Not even a week removed from the incident at Saratoga West trailer park, the paper printed an equally dubious front page article about a pair of bodies being found on West Avenue. Read now by nearly 3,000 people online and the usual 10,000 in the normal daily circulation, the article caused quite the stir among the city’s populace over the weekend as well is should.

Lombardo’s lead assumes the worst, stating the cops had launched a “criminal investigation” into the deaths. Even though the article is markedly toned down by the end –the county district attorney assures the public is not at risk –the assertion there is something criminal at hand is a leap few law enforcement officers would take given the circumstances at the house, all which suggested the deceased had spent a good deal of time chugging antifreeze.

Back to newspaper etiquette regarding suicide; while one self-inflicted death isn’t likely to draw media attention, the stakes are much higher with two. A pair of suicides could mean a murder-suicide is at play, which is just sadistic enough to get the presses rolling. Double suicide, well, that’s still on the line. But in this case, a distraught couple’s choice of antifreeze made it bizarre and sadistic enough to attract attention.

Now for a brief chemistry lesson brought to you by Valvoline, the makers of Zerex Extended Life Antifreeze; protect your engine against liner pitting and corrosion.

Contrary to what some might thin, antifreeze isn’t an unpleasant substance to drink. In fact, the chemical compound Ethylene Glycol is sweet and even palatable enough that small children, pets and even wild animals are drawn to consume it. The immediate effect is something similar to being drunk –some moonshiners even use this substance to kick it up a notch so to speak.

However, this is where any pleasant properties of antifreeze consumption end. The substance is eventually metabolized into oxalic acid, a chemical commonly found in household cleaners. When in the blood stream, the acid bonds to calcium and eventually forms kidney stones. And as anyone who has suffered them could attest, kidney stones aren’t exactly a pleasurable experience. Drinking gallons of antifreeze puts this naturally-occurring process into overdrive, ultimately causing intense pain, vomiting and assorted other nasty complications associated with acute kidney failure. As little as two tablespoons of the substance is known to be lethal.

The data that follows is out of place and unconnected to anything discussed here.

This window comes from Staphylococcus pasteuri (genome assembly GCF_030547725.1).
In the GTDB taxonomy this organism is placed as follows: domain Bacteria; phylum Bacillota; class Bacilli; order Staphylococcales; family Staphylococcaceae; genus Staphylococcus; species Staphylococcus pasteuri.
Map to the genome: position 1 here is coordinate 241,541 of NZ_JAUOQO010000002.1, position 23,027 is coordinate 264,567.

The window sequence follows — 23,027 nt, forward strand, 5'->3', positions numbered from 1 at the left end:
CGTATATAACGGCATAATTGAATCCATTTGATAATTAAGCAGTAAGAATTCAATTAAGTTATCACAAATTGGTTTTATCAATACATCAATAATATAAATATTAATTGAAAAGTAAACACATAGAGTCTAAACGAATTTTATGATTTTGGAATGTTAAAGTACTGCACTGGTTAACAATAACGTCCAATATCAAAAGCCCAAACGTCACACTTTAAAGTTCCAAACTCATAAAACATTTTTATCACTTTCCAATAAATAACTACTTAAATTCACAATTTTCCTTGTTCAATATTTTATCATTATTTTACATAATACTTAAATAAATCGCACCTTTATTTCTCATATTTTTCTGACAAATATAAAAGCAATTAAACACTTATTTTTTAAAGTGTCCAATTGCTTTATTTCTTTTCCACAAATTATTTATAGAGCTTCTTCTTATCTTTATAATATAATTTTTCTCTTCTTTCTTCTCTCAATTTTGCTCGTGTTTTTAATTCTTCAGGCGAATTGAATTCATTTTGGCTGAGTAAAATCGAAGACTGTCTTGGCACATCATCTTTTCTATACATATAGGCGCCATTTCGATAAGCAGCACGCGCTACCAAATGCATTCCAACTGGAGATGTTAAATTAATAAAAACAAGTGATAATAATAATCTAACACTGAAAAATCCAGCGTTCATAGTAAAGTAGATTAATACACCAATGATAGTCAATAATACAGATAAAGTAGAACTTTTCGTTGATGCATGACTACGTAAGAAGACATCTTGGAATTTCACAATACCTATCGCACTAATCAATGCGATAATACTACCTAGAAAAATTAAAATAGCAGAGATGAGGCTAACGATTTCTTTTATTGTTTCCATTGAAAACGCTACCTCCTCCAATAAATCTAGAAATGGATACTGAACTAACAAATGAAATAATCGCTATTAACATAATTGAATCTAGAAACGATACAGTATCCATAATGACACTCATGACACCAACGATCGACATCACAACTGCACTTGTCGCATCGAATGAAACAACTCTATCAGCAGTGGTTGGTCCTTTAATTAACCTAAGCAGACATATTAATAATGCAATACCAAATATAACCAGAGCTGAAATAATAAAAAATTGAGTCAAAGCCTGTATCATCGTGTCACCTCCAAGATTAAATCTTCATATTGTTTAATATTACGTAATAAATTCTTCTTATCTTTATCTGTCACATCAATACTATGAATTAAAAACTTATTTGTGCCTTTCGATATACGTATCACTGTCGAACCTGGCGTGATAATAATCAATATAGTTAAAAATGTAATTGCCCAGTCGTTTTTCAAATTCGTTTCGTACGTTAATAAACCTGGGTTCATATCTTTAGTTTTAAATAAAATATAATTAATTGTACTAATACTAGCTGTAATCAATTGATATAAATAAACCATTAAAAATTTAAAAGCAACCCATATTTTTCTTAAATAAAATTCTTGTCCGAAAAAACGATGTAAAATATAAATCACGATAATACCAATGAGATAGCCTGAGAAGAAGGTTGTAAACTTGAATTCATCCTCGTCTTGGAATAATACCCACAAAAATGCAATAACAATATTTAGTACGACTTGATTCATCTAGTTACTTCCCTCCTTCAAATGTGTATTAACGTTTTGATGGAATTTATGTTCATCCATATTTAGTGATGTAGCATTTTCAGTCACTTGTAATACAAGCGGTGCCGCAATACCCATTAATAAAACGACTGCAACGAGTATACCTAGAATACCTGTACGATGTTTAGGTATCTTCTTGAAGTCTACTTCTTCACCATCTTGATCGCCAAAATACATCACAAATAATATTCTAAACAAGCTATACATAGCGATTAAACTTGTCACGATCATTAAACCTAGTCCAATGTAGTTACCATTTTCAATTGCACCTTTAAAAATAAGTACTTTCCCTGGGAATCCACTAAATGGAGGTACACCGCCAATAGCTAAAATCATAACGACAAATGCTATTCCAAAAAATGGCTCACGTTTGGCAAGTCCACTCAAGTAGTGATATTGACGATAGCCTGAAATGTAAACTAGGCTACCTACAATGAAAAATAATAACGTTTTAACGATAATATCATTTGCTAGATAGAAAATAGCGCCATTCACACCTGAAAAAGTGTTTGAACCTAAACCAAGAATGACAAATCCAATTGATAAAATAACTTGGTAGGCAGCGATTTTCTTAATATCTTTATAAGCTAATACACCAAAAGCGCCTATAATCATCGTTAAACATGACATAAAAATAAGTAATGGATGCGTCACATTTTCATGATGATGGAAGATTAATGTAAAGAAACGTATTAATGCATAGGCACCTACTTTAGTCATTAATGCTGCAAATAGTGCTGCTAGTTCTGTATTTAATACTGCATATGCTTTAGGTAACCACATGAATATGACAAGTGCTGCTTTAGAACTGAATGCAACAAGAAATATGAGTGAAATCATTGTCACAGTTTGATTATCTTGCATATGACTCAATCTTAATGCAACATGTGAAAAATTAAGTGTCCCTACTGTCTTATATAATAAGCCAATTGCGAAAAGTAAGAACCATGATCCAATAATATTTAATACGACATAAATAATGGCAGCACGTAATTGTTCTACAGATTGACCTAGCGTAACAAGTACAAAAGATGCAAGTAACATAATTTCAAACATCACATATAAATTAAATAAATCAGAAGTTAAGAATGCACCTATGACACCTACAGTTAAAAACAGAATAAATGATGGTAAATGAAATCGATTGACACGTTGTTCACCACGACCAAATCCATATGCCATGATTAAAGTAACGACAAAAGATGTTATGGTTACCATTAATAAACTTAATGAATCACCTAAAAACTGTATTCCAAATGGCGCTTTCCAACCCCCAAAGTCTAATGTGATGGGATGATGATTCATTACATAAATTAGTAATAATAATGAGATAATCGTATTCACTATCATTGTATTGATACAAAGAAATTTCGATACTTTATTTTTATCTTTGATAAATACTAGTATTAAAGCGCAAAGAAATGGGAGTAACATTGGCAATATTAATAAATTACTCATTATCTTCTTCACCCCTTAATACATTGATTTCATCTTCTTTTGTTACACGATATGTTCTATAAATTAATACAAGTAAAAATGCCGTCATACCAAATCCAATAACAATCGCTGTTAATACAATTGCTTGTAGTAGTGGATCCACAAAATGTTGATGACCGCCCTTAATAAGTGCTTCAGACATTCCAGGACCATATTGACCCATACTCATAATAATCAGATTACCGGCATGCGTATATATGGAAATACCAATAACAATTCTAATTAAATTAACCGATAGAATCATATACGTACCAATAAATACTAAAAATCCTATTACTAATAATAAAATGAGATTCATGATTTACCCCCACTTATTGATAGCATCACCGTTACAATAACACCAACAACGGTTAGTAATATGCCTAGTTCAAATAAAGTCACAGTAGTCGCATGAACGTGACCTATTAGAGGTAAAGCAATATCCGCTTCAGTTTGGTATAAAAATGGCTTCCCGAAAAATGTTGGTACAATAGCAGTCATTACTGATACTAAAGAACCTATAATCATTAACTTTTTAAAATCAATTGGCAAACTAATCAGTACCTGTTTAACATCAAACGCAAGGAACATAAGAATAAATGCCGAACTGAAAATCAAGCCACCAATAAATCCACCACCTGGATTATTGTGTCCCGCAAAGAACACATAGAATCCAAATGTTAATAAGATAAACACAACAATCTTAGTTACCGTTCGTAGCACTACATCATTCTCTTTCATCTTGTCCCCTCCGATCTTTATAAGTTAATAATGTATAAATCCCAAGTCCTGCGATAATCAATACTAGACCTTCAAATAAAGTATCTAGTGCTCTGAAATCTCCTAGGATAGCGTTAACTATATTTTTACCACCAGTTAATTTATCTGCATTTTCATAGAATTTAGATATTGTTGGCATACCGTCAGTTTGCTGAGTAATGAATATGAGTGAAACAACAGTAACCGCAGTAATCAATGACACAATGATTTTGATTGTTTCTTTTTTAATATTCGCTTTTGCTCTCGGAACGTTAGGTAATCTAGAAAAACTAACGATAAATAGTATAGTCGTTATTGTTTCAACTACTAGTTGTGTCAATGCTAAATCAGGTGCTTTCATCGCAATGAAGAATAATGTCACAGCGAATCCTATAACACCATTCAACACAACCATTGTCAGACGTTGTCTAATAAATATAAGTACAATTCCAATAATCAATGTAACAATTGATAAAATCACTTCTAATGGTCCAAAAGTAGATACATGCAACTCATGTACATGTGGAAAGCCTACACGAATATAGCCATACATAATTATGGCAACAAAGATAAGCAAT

On an ironic side note, the one way to counter-effect antifreeze consumption is to drink large quantities of vodka. Of course, it should be noted that such a technique could ultimately lead to cirrhosis, so you’re probably better off just avoiding antifreeze consumption.

Chemistry aside, The Saratogian has exerted a certain degree of bloodlust as of late that’s a bit above and beyond the normal boundaries of coverage. Even after two wild goose chases in two weeks, the paper is again sniffing around a suspicious death before anything concrete is known. This time, it’s the death of a grandmother more than 100 miles away; her 34-year-old grandson is listed as a “person of interest” who may or may not come visit his father’s residence near the border of Fulton County.

True, among news aficionados, getting the scoop on the competition is an adrenaline rush that would send any press junky reeling. Moreover, getting badly scooped by the competition is a beating no reporter ever wants to experience twice.

But these are internal and intangible industry pressures that most people among the news reading public don’t understand and could care less about. Seldom is there a reader who will pick up a paper one morning and determine to change his or her reading habits based on a single scoop.

What does change reader habits is a long track record of slanting or misreporting the news to make it more sensational. Even if this is unconscious sensationalism on the part of the Saratogian writers, it certainly should be caught on the copy desk; if not there then by Lombardo herself. But given the nearly record number of readers who read her tripe about the double West Avenue suicides, it’s more likely the managing editor will continue to borrow pages from the Ruppert Murdoch playbook of modern journalism.

Friday, November 17, 2006

Cold relief in a 16 oz. glass

With Friday’s happy-hour beer on ice across the region, take a moment to consider stop off at Clancy’s Geyser Sports Pub Geyser Road on the way home to imbibe in a quick libation. Yes, the beer here is ice cold and the drinks cheaper than at any watering hole along the Spa City’s bourbon strip.

And if you do stop by, don’t get agitated if it takes few minutes to get a drink. After all, the bar is a bit short staffed today.